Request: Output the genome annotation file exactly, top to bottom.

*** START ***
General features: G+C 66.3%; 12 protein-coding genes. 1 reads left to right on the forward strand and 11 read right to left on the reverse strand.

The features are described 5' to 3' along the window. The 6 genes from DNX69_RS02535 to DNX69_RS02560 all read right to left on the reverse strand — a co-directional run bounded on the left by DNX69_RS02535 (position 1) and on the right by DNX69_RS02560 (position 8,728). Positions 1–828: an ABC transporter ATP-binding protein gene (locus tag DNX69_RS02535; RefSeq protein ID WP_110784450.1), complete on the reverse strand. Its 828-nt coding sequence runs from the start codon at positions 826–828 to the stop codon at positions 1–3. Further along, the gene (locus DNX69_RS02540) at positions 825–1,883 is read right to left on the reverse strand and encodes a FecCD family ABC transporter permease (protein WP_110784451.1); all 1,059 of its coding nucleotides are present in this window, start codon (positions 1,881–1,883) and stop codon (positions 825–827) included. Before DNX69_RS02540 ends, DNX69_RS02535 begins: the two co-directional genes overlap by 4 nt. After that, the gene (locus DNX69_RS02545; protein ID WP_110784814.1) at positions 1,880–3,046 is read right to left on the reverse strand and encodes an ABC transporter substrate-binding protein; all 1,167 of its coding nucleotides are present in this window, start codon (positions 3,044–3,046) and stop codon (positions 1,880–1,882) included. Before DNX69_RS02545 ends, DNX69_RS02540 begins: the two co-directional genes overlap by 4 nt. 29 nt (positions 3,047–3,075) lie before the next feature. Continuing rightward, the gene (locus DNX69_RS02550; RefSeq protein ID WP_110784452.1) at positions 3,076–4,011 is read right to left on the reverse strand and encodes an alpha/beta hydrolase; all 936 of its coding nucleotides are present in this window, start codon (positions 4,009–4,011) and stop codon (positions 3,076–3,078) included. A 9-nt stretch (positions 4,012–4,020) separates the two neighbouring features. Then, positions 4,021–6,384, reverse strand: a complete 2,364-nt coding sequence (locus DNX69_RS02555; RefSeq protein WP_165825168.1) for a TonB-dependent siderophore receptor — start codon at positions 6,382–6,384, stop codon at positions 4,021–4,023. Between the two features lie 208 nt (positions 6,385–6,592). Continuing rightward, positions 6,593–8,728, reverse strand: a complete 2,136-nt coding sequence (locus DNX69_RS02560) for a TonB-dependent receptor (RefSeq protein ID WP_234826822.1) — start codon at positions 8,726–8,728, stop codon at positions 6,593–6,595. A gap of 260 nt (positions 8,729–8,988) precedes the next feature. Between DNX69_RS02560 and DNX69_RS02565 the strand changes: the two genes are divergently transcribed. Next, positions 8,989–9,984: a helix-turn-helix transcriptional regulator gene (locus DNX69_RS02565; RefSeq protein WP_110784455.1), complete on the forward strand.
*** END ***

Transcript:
General features: G+C 66.3%; 12 protein-coding genes. 1 reads left to right on the forward strand and 11 read right to left on the reverse strand.

The features are described 5' to 3' along the window. The 6 genes from DNX69_RS02535 to DNX69_RS02560 all read right to left on the reverse strand — a co-directional run bounded on the left by DNX69_RS02535 (position 1) and on the right by DNX69_RS02560 (position 8,728). Positions 1–828: an ABC transporter ATP-binding protein gene (locus tag DNX69_RS02535; RefSeq protein ID WP_110784450.1), complete on the reverse strand. Its 828-nt coding sequence runs from the start codon at positions 826–828 to the stop codon at positions 1–3. Further along, the gene (locus DNX69_RS02540) at positions 825–1,883 is read right to left on the reverse strand and encodes a FecCD family ABC transporter permease (protein WP_110784451.1); all 1,059 of its coding nucleotides are present in this window, start codon (positions 1,881–1,883) and stop codon (positions 825–827) included. Before DNX69_RS02540 ends, DNX69_RS02535 begins: the two co-directional genes overlap by 4 nt. After that, the gene (locus DNX69_RS02545; protein ID WP_110784814.1) at positions 1,880–3,046 is read right to left on the reverse strand and encodes an ABC transporter substrate-binding protein; all 1,167 of its coding nucleotides are present in this window, start codon (positions 3,044–3,046) and stop codon (positions 1,880–1,882) included. Before DNX69_RS02545 ends, DNX69_RS02540 begins: the two co-directional genes overlap by 4 nt. 29 nt (positions 3,047–3,075) lie before the next feature. Continuing rightward, the gene (locus DNX69_RS02550; RefSeq protein ID WP_110784452.1) at positions 3,076–4,011 is read right to left on the reverse strand and encodes an alpha/beta hydrolase; all 936 of its coding nucleotides are present in this window, start codon (positions 4,009–4,011) and stop codon (positions 3,076–3,078) included. A 9-nt stretch (positions 4,012–4,020) separates the two neighbouring features. Then, positions 4,021–6,384, reverse strand: a complete 2,364-nt coding sequence (locus DNX69_RS02555; RefSeq protein WP_165825168.1) for a TonB-dependent siderophore receptor — start codon at positions 6,382–6,384, stop codon at positions 4,021–4,023. Between the two features lie 208 nt (positions 6,385–6,592). Continuing rightward, positions 6,593–8,728, reverse strand: a complete 2,136-nt coding sequence (locus DNX69_RS02560) for a TonB-dependent receptor (RefSeq protein ID WP_234826822.1) — start codon at positions 8,726–8,728, stop codon at positions 6,593–6,595. A gap of 260 nt (positions 8,729–8,988) precedes the next feature. Between DNX69_RS02560 and DNX69_RS02565 the strand changes: the two genes are divergently transcribed. Next, positions 8,989–9,984: a helix-turn-helix transcriptional regulator gene (locus DNX69_RS02565; RefSeq protein WP_110784455.1), complete on the forward strand.